Oiunskii, Platon

The following article is from The Great Soviet Encyclopedia (1979). It might be outdated or ideologically biased.

Oiunskii, Platon Alekseevich


Born Oct. 30 (Nov. 11), 1893, in Tatta Ulus, present-day Alekseevskii Raion; died Oct. 31, 1939. Soviet Yakut writer and public figure. Founder of Soviet Yakut literature. Member of the CPSU from 1918. Son of a peasant.

Early in 1917, Oiunskii joined the Social Democratic circle headed by E. Iaroslavskii. From the first days of the February Revolution of 1917 he took part in the revolutionary struggle. In 1921 he became chairman of the Yakut Provincial Revolutionary Committee. In 1922 he was appointed chairman of the Council of People’s Commissars and in 1923, chairman of the Central Executive Committee of the Yakut ASSR. From 1928 to 1931 he was people’s commissar for education and public health in Yakutia, and from 1935, director of the Scientific Research Institute for Language and Culture of the Council of People’s Commissars of the Yakut ASSR. From 1934 to 1938, Oiunskii was a member of the board of the Writers’ Union of the USSR.

Oiunskii’s works are profoundly national; at the same time, they are dedicated to the precepts of the Communist Party. As a representative of the romantic trend in socialist realist literature, he has had considerable influence on the development of Soviet Yakut literature, especially poetry. His poems, including “Song of Freedom” (1922), “On the Death of the Leader” (1924), “The Iron Steed” (1926), and “Power to the Soviets” (1927), as well as his dramatic narrative poem The Red Shaman (1918; revised edition, 1925), played an important role in the awakening of political consciousness among the working people of Yakutia.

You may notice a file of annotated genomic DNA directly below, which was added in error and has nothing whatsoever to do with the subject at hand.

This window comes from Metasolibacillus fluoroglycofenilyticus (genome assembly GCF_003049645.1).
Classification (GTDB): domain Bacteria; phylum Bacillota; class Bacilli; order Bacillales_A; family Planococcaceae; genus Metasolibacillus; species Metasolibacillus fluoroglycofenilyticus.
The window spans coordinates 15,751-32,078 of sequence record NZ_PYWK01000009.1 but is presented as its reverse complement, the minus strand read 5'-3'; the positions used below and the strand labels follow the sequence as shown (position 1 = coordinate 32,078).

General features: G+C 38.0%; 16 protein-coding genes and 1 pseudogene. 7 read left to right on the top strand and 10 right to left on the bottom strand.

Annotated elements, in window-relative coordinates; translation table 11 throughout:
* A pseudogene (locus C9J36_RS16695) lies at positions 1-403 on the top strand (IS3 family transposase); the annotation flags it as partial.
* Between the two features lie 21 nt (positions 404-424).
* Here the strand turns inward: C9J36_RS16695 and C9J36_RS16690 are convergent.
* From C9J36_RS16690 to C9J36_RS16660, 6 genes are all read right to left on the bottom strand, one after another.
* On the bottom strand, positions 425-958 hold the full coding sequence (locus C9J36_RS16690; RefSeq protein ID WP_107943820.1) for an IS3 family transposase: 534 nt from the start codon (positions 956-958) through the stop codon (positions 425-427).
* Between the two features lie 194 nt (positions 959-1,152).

Oiunskii was also a well-known prose writer. He wrote the short stories “The Tanner’s Dream” (1926) and “Alexander the Great” (1935) and the novella A Way Out of the Mire (1936). His memoirs, Bygone Days and Years (1928), describe revolutionary events in Yakutia. He was the author of a number of dramatic works, including The Bolshevik (staged 1926) and TuiaarymaKuo (staged 1928).

Oiunskii wrote the scholarly works The Yakut Folktale (Olonkho), Its Plot and Content (1927), On a Theory of Yakut Versification (1928), and The Yakut Language and the Directions of Its Development (1935).

Oiunskii served as a deputy to the first convocation of the Supreme Soviet of the USSR. In 1966, the P. A. Oiunskii Literary Prize was established in Yakutia.


Ayïmnyïlar, vols. 1–7. Yakutsk, 1958–62.
In Russian translation:
Izbrannoe. Moscow, 1963.


Platon Alekseevich Oiunskii (1893–1939): Stat’i i vospominaniia: K 70-letiiu so dnia rozhdeniia. Yakutsk, 1963.
Ocherk istorii iakutskoi sovetskoi literatury. Moscow, 1970.
The Great Soviet Encyclopedia, 3rd Edition (1970-1979). © 2010 The Gale Group, Inc. All rights reserved.